Seahorses | Exploring the World of Wildlife: facts about the Seahorses

Amazing creatures seahorses do not look like any other living creatures on Earth, they look as if they came from some other planet. And in terms of biology they differ markedly from all other sea creatures, so they have long been in the focus of attention of scientists. Although, of course, they look really funny, especially when they gallop in the water.

Fact number one.

Seahorses are the only fish that have a neck. The movement involves a small fin on their back, oscillating up to 35 times per second. Rowing with two gill fins maintains vertical balance.  They are weak swimmers, some dwarf species move at a speed of one and a half meters per hour. Up and down movement in a spiral provides a change in swim bladder volume.

Fact number two.

Seahorses are able to change color depending on the surrounding plants, so they are invisible in the aquatic environment. Their bodies are covered with bony shells instead of scales. Like tropical birds, they have a rich color palette with stripes and speckles. They are difficult to distinguish from corals.

Fact number three.

Seahorses must eat something all the time or they will starve to death. They have no food-processing organs. Part of the food is instantly converted into energy, and the waste is excreted from the body. Food is not only plankton, crustaceans, shrimp, larvae, but also small fish. There are no teeth or stomach, absorption is by the proboscis. They do not chase their prey, but patiently wait for it to come, so for a comfortable life requires a little current.  Without food, they quickly die of exhaustion.

Fact number four.

The seahorse is the only sea creature in which it is the male, not the female, who bears the babies. The female carries the eggs from her body into a special pouch for the male. Thus, males incubate their young for a month and a half. This is one of the few species in which the male carries the baby. The number of fry ranges from two individuals to three thousand, depending on the species. Pregnancy of males allows females to lay eggs more often. This allows seahorses to reproduce more quickly. As soon as the male gives birth, the female lays new fertilized eggs in his uterine sac. The babies born go on their own journeys immediately.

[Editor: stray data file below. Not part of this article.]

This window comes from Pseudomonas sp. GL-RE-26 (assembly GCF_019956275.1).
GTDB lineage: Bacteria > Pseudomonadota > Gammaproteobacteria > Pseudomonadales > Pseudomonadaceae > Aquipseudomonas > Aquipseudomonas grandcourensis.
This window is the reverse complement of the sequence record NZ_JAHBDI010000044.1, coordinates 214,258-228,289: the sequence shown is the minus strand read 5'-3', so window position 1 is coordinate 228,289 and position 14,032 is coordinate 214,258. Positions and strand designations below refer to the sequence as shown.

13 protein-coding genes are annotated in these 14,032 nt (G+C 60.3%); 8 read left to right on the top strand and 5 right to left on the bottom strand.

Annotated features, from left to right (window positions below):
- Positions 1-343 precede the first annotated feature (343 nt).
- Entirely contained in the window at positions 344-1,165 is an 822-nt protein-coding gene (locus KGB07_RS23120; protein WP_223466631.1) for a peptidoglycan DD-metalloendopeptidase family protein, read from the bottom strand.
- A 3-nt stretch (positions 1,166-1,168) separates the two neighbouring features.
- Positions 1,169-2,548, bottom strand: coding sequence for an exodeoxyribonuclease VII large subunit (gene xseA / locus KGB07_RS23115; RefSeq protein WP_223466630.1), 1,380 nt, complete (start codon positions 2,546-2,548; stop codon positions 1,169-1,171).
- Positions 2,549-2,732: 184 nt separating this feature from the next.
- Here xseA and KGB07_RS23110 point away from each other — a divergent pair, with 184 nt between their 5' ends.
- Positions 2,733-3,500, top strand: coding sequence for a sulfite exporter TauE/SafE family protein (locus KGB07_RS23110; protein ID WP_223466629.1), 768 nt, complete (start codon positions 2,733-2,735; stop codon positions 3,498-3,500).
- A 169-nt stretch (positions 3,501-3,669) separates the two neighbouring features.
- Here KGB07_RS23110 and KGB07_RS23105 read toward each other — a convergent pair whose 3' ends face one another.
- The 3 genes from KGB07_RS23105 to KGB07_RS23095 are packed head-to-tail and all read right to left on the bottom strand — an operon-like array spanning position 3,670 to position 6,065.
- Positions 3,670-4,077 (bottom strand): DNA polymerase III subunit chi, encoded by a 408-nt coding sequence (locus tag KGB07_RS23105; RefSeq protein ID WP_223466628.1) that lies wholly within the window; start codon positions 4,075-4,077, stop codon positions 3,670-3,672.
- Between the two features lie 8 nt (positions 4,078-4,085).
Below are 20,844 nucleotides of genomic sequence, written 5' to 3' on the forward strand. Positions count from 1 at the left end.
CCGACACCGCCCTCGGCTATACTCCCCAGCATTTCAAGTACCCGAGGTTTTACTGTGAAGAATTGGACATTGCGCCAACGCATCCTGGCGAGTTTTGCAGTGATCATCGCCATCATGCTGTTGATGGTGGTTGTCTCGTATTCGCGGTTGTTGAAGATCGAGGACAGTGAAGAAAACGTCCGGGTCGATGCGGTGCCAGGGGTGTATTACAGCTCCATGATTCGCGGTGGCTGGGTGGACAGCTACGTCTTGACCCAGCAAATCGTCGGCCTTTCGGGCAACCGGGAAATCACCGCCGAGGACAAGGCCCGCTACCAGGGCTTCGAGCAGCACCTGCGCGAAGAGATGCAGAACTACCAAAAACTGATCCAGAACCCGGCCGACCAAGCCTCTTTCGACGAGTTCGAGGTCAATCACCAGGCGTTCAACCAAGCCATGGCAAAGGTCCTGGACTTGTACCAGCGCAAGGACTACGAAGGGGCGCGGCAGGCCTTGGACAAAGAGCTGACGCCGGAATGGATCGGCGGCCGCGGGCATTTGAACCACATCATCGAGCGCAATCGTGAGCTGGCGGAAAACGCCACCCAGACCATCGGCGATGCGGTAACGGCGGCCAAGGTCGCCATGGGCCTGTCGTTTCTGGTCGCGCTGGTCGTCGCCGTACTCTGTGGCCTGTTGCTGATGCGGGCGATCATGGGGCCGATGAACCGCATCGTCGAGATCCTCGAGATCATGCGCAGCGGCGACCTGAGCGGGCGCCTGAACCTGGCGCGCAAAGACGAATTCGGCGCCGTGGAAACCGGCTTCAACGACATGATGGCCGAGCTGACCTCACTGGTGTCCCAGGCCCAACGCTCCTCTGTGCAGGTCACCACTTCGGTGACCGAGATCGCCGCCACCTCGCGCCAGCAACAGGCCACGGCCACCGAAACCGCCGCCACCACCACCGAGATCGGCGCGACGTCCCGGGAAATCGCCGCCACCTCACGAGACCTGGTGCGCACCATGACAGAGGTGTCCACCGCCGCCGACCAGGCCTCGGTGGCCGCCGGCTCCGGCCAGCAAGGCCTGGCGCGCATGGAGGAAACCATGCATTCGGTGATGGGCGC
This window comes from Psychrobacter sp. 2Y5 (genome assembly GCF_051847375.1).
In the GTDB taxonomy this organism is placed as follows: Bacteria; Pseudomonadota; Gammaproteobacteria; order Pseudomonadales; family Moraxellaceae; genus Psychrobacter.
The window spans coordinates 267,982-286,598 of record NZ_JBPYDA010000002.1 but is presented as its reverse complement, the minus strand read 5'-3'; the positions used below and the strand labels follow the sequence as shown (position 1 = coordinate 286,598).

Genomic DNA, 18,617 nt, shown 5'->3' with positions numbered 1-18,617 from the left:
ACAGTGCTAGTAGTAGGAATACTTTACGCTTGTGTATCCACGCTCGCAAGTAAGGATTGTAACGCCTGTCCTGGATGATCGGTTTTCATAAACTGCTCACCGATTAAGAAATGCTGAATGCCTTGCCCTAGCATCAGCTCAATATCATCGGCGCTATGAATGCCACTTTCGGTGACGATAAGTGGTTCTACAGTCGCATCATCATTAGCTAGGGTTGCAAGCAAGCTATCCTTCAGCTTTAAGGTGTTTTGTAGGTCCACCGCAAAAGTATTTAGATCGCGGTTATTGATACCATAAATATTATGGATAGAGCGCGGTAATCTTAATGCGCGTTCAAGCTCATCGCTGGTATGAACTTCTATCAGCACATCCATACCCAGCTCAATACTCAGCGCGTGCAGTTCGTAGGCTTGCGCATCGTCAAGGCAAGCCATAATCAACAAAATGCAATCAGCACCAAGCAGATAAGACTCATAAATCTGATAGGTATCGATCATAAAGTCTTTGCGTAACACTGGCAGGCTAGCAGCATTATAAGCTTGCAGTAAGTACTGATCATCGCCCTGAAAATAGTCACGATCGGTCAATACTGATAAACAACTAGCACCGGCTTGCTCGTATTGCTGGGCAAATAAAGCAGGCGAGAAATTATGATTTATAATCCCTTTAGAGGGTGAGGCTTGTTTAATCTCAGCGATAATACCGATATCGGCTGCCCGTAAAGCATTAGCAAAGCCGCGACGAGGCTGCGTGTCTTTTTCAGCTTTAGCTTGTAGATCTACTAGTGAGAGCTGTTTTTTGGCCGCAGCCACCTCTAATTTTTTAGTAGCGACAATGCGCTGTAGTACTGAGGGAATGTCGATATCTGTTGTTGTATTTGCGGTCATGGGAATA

Fact number five.

Seahorses’ eyes move independently, giving them a field of vision of almost 360 degrees, so they can literally follow predators with one eye and keep an eye on their prey with the other. However, they are bony and ungainly, and their only real enemies are crabs, which grab seahorses with their claws, and people who collect them for traditional medicine or souvenirs. Many cultures believe that seahorses have medicinal properties, especially traditional Chinese medicine, in which their dried bodies are believed to cure or prevent skin infections, asthma and more.

Fact number six. 

Seahorses are very adaptable creatures. They are found all over the world, not just in the tropics, as many people think. They are found in cold waters near New Zealand, Great Britain, and Eastern Canada. Seahorses live in all kinds of places, from coral reefs to grassy areas.

Fact number seven.

Seahorses do not have the typical pelvic, anal and caudal fins that provide thrust, lift and control like most fish. Control is accomplished by even smaller pectoral fins on the sides of the head. These pectoral fins resemble ears and emphasize the equine appearance of the head. In the event of a storm or strong current, they can be torn off, causing the animal to die of exhaustion in the open sea.

Fact number eight.

Seahorses love to ride the breeze — they cling to the fins of large fish and move to a place of interest, such as thickets, where they can take shelter.

Fact number nine.

Seahorses are quite noisy sea animals. They make sounds that strongly resemble clapping. The sounds seahorses make when they are feeding and during courtship.

Fact number ten.

There are 30 species of seahorses listed in the Red List out of 32 that exist. Their habitats are still being polluted and the nutritious plankton is being destroyed by numerous jellyfish. The reason for the mass capture is its beautiful appearance. All this leads to the gradual extinction of these beautiful sea creatures.

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